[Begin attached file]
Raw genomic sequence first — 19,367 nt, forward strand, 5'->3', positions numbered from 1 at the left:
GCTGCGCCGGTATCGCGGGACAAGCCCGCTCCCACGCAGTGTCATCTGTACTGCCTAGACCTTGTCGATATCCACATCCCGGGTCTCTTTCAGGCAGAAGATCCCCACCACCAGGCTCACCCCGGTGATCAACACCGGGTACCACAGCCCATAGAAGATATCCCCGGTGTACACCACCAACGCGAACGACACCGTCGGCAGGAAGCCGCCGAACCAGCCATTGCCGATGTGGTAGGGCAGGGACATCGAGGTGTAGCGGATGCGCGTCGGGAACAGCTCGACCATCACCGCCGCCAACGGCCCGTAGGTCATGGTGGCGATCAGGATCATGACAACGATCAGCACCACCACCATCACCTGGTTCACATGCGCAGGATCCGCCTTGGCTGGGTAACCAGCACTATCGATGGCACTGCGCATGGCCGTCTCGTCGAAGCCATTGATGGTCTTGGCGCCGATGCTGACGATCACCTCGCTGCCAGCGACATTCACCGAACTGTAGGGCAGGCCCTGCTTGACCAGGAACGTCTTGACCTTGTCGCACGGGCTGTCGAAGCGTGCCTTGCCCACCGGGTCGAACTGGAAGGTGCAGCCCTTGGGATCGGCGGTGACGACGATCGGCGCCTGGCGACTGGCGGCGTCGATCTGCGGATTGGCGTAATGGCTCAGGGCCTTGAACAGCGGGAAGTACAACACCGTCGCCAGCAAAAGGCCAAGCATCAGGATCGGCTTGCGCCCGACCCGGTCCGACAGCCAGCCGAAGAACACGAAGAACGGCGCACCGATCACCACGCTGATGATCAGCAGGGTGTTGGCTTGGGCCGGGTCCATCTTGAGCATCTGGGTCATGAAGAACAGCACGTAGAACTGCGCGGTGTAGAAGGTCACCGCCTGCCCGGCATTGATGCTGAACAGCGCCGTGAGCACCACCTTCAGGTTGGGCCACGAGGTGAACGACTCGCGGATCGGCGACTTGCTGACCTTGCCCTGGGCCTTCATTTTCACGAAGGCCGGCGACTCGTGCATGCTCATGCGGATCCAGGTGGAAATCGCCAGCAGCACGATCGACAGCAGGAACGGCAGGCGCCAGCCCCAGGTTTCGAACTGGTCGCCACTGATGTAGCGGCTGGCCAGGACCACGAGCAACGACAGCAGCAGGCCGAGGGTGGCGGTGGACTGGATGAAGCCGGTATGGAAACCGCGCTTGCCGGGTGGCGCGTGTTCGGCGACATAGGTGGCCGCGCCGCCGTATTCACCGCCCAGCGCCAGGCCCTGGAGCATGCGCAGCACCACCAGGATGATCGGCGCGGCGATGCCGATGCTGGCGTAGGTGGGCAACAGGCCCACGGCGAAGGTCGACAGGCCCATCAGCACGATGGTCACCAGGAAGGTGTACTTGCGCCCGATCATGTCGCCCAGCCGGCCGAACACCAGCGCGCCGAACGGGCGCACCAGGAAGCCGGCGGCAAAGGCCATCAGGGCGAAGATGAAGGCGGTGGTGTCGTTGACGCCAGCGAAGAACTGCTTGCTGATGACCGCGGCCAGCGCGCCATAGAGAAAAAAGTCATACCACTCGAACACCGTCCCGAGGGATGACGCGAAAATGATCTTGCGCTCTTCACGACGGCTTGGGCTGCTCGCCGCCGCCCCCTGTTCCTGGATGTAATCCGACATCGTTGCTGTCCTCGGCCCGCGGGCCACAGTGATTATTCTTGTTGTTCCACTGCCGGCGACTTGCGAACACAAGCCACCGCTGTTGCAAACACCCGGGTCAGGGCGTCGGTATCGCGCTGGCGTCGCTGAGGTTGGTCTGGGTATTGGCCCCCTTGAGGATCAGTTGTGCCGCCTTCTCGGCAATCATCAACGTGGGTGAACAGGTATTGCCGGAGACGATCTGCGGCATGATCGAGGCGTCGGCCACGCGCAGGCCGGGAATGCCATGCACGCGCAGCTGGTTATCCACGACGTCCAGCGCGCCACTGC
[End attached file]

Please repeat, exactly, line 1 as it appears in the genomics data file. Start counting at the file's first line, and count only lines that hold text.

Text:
Raw genomic sequence first — 19,367 nt, forward strand, 5'->3', positions numbered from 1 at the left: